The Garda Inspectorate has criticised An Garda Síochána for continuing to involve inexperienced and untrained officers in all aspects of child sexual abuse investigations.

The Inspectorate has published its review of the gardaí's response to the crime, and said it was "disappointed" that less than half of the recommendations from its previous report five years ago had been implemented.

It also found there are still long delays in the forensic examination of suspects' computers and says gardaí need to be more pro-active online to target child sex abusers.

According to the Inspectorate, there has been a considerable increase in the risk to child safety posed by the internet and social media in the last six years.

In 2012, it examined how gardaí investigated the crime of child sexual abuse and made recommendations on how they could do better.

However when the Inspectorate checked again last year on what progress had been made, it was in its own words "disappointed".

It found that out of the 29 recommendations, 13 had been implemented; six partially implemented; and six more not implemented at all.

The Inspectorate said the remaining four recommendations had not been satisfactorily addressed.

It found that inexperienced and untrained gardaí are still involved in all aspects of a criminal investigation, an approach it says is not used in other police services and is not good practice.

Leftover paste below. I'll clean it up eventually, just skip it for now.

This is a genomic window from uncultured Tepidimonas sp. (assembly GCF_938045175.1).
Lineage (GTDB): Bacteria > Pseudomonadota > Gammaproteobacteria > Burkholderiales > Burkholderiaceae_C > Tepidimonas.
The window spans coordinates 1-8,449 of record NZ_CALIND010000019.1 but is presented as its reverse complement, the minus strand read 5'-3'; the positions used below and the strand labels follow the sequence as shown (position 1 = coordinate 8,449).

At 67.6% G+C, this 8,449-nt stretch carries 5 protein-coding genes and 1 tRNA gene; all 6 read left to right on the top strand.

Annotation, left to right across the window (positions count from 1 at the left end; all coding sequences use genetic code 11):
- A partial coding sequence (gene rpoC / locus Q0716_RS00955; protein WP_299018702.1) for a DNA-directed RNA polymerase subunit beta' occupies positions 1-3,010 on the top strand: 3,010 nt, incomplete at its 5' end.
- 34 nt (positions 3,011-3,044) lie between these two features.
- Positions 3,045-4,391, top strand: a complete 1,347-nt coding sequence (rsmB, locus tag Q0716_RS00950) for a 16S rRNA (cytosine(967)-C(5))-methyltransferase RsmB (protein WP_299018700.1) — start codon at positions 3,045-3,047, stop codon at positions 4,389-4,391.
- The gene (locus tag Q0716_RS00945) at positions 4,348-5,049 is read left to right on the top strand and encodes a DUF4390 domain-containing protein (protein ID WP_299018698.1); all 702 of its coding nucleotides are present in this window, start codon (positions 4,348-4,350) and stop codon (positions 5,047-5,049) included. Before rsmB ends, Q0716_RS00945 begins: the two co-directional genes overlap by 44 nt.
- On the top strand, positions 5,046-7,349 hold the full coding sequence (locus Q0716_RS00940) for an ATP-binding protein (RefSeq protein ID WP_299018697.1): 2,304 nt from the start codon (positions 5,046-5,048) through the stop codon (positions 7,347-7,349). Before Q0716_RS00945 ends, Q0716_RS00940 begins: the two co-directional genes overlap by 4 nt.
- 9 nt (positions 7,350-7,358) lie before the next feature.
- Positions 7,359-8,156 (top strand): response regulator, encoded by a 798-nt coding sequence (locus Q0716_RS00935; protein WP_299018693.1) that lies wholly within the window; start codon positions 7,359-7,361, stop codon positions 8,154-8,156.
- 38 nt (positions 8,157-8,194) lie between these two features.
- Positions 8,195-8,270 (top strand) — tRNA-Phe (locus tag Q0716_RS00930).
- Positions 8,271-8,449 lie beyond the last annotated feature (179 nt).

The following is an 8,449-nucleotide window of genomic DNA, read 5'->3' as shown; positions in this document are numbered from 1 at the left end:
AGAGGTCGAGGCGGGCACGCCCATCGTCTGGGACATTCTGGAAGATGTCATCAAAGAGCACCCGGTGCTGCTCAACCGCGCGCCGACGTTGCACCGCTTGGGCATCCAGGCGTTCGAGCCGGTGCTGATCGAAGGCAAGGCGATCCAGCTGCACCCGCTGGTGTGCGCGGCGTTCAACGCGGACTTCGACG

It also said in spite of increased resources there are still long delays in the forensic examination of computers of suspected sex offenders which continue to present significant organisational risks, and it recommends a new approach to reduce the backlog.

While the Inspectorate has welcomed the recent announcement of an increase in the number of online garda investigators, it says that gardaí need to have a more pro-active online presence to target those grooming children and those accessing sites that contain child abuse material.

The Inspectorate said that more specialist child interviewers must be trained and joint interviewing by gardaí and social workers needs to be reintroduced because it is in the best interests of the child to have just one interview.

The report also highlights the dangers to children from technology, sexting and the fact that many children do not report exploitation and abuse.

It recommends that gardaí with the other agencies conduct an annual assessment of the scale and severity of child sexual exploitation and develop investigative and preventative techniques to protect children.